What Mueller's Questions For President Trump Say About His Investigation
MARY LOUISE KELLY, HOST:
All right. Let's dig in a little more on this question of what Robert Mueller's questions may reveal about the direction of his investigation. And to do that, we turn now to attorney Sol Wisenberg. He was deputy independent counsel back in the Whitewater-Lewinsky investigation. He's the one who conducted the grand jury questioning of President Bill Clinton. Sol Wisenberg, welcome to the program.
SOL WISENBERG: Thanks, great to be here.
KELLY: Great to have you with us. I want you to follow up on something we just heard there from our correspondent Carrie Johnson - that most of Robert Mueller's questions appear to relate not to the 2016 campaign but to what came after, to possible obstruction of justice. What might that tell us?
WISENBERG: Well, she's right. I think of the 49 questions, only about 18 deal with potential criminal collusion. I think it tells you not only that he's obviously looking very closely at obstruction, but that he has a very, very broad view of what might constitute obstruction of justice. And if I were representing the president, I would be very worried about that.
KELLY: What specifically? What would I be worried...
WISENBERG: Well, for example, he's asking all kinds of questions about what your motive or intent was in firing Jim Comey - asking questions about alleged attempts or thoughts about firing Mueller himself, asking questions about his anger at Jeff Sessions for refusing to recuse himself - sorry - for recusing himself and refusing to reconsider that. That would be a very broad view of obstruction. The idea - I mean, let's face it. The president has the constitutional authority to fire Jim Comey. The idea that a lawful act like that could become criminal obstruction of justice just because of the president's motive is, I think, very questionable. I know there are people who disagree with me on that, but the point, for purposes of the president's attorneys, is it shows a very broad view by Mueller and his team.
KELLY: Stay on that point for a minute - of the question that related to Mueller's own position - that specific question. I'll quote it - reads, "what discussions did you have regarding terminating the special counsel, and what did you do when that consideration was reported in January 2018?" Sol Wisenberg, how would that play out? This is Mueller asking questions about the president possibly considering terminating him.
WISENBERG: Well, there's nothing inherently wrong with asking that question. If I were...
KELLY: Would Mueller have to recuse himself from asking that question directly?
WISENBERG: No. When you're investigating a subject or a target, and the subject or the target engages in a particular activity hostile to you, you don't give him the power to cause you to disqualify yourself. It's like what the president did during the campaign when he got a ruling from a judge in a civil case he didn't like. And he said, well, I've been attacking Hispanics. That judge has to recuse himself because he's Hispanic. You don't let somebody do that to create their own conflict. If you did that every time a prosecutor was prosecuting a case, the person under investigation would write a threatening or nasty letter to the prosecutor in an effort to recuse him. So that isn't going to work.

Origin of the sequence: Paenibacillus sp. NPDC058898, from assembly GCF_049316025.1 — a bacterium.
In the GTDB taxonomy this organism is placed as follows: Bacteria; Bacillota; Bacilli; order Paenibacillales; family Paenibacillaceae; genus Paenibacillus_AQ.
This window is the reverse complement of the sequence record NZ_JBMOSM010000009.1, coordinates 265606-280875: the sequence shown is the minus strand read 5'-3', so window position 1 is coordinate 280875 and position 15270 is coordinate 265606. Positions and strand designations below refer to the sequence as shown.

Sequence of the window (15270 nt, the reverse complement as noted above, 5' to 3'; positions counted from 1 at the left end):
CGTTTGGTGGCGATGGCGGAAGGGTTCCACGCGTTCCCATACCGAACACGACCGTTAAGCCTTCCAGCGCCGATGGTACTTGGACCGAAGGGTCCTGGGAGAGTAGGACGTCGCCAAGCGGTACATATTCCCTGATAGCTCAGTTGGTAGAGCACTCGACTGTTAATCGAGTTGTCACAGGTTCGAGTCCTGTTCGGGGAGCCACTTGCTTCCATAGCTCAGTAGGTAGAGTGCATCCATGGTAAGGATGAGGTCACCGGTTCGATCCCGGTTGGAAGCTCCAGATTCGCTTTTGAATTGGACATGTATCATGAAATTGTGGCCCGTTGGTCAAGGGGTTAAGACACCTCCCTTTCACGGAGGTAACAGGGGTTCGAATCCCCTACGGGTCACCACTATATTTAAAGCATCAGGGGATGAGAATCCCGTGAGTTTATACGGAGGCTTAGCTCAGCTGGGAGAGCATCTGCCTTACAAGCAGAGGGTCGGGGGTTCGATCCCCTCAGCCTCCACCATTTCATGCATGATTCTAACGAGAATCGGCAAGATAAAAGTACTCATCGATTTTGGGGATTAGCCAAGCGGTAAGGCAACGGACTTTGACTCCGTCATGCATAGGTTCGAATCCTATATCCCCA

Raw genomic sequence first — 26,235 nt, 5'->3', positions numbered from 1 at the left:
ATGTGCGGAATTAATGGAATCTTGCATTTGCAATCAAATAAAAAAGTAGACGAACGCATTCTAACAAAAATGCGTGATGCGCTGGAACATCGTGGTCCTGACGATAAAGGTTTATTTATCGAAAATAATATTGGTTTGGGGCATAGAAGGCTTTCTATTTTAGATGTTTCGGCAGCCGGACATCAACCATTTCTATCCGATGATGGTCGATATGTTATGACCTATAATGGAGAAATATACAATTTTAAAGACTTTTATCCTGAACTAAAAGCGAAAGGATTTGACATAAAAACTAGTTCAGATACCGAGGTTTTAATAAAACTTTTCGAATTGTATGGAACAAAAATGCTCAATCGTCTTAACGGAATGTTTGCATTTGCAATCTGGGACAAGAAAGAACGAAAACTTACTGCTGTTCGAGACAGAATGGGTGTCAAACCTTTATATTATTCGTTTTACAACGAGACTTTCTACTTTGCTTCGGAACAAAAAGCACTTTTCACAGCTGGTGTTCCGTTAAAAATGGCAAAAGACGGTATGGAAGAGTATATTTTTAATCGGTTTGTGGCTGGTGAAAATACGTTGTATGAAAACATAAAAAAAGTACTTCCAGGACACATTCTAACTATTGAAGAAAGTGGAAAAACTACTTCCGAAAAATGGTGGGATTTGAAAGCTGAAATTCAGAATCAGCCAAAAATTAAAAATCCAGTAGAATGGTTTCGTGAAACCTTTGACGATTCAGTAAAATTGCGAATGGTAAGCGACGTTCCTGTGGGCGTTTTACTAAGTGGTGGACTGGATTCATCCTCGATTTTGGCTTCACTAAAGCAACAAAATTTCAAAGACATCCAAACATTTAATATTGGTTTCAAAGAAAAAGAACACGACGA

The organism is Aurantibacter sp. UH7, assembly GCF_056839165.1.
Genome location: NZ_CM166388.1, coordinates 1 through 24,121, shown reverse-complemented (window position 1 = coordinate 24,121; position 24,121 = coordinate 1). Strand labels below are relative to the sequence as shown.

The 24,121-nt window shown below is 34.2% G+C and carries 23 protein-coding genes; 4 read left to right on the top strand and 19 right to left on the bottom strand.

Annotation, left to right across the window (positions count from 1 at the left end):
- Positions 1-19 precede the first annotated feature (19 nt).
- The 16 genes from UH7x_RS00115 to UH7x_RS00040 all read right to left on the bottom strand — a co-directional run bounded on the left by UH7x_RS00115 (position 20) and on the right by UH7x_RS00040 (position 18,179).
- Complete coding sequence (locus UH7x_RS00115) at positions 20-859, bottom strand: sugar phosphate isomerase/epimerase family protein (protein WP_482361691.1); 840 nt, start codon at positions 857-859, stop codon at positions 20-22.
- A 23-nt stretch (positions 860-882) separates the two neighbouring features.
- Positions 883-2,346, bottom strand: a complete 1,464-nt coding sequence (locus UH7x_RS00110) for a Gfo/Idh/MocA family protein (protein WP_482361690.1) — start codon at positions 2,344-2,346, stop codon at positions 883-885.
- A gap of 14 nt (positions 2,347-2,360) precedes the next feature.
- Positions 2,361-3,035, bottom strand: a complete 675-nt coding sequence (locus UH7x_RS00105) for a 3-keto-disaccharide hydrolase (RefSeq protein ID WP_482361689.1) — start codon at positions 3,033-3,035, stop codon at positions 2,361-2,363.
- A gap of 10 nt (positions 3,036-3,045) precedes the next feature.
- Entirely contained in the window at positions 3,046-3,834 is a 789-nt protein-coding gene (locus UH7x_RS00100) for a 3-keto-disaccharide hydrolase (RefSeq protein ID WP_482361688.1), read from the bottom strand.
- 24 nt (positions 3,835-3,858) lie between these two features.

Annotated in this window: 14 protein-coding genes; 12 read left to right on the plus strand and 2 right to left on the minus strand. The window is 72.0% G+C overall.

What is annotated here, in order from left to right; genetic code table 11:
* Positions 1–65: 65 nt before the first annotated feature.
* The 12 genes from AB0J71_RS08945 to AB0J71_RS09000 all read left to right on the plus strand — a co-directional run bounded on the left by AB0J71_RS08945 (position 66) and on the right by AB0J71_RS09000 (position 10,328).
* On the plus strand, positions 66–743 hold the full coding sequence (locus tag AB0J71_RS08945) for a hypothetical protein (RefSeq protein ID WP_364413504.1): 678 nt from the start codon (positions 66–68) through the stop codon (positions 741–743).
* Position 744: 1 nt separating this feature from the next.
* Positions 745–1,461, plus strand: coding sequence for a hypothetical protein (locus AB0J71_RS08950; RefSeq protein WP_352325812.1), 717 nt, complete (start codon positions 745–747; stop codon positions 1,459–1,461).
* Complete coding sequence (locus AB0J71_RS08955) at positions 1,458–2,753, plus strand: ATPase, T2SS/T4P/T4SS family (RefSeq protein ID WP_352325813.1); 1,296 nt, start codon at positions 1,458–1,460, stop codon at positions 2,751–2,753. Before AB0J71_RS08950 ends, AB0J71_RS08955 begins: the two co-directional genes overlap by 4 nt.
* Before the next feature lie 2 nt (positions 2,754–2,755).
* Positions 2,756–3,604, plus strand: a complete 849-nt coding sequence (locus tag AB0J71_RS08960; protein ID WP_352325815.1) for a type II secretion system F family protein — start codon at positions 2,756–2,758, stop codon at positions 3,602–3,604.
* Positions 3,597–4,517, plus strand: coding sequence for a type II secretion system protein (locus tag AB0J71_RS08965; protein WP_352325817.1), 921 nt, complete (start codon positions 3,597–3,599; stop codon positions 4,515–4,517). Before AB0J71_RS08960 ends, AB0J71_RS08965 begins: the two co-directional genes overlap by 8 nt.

KELLY: Let me ask you this. What do we not learn from this list of questions? How much of his hand is Mueller not tipping here?
WISENBERG: Well, any one of these questions - if they're answered in a certain way - will call forth a number of very specific follow-ups. There's really nothing surprising about these questions except for, like I say, the broad scope of some of the obstruction questions. In other words, you would expect somebody like Mueller and his team - a very capable and a very aggressive team - to ask questions like this.
KELLY: Right. I was thinking you and I could've sat down for half an hour and come up with a similar list of questions.
WISENBERG: That's right, and of course they've had the benefit of being on the case for almost a year now and - or maybe a year - some of the people on the case. And so they've got detailed information from which to frame these questions, so there's nothing unusual about it. What's unusual is kind of how the questions came to be written - that the president's lawyers demanded to know exactly what the questions were and then that somebody leaked them. And when I see a leak, I usually look to who benefits from the leak. Who is made to look good from the leak? And the people who were made to look good, as Carrie suggested, were the people who've been telling the president don't go in for this interview.
KELLY: Former prosecutor Sol Wisenberg. He's now at the law firm Nelson Mullins Riley & Scarborough. Sol Wisenberg, thanks for your time.
WISENBERG: My pleasure. Transcript provided by NPR, Copyright NPR.